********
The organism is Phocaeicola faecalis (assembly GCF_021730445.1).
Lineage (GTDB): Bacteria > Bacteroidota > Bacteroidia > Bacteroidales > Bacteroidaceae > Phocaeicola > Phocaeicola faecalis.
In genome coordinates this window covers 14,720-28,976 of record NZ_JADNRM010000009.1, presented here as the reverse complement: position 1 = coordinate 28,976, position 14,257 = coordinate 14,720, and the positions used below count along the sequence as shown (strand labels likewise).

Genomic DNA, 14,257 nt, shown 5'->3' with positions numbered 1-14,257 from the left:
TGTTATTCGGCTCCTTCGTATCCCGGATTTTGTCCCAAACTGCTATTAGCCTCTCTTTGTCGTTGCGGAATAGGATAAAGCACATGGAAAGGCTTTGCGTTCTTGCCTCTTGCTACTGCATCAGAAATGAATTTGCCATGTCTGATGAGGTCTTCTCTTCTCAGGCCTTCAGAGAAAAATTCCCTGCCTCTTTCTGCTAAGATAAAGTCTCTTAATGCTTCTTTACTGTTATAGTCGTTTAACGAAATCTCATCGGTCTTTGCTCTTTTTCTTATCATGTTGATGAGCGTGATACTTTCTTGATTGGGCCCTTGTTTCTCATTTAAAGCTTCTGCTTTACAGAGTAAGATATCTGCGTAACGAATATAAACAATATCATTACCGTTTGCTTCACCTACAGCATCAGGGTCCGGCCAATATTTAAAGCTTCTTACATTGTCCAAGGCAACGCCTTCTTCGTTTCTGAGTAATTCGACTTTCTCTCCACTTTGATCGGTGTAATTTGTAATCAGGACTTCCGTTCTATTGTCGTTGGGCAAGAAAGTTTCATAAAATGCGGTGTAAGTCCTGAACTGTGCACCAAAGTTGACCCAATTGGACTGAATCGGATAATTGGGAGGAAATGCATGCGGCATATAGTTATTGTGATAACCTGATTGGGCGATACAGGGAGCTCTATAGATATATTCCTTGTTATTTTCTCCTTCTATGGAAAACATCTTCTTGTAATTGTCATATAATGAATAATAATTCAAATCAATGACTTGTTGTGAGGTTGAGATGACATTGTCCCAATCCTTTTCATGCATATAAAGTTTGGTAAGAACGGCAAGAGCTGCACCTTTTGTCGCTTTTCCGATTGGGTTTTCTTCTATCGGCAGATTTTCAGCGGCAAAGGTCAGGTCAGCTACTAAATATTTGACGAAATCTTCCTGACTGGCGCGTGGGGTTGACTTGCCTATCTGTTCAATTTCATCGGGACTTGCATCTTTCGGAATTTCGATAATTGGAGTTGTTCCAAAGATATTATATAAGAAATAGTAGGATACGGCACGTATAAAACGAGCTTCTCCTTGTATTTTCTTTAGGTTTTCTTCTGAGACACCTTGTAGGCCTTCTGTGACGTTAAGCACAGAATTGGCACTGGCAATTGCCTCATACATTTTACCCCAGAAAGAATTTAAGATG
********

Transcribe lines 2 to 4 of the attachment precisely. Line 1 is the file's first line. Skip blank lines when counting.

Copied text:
Lineage (GTDB): Bacteria > Bacteroidota > Bacteroidia > Bacteroidales > Bacteroidaceae > Phocaeicola > Phocaeicola faecalis.
In genome coordinates this window covers 14,720-28,976 of record NZ_JADNRM010000009.1, presented here as the reverse complement: position 1 = coordinate 28,976, position 14,257 = coordinate 14,720, and the positions used below count along the sequence as shown (strand labels likewise).

Genomic DNA, 14,257 nt, shown 5'->3' with positions numbered 1-14,257 from the left: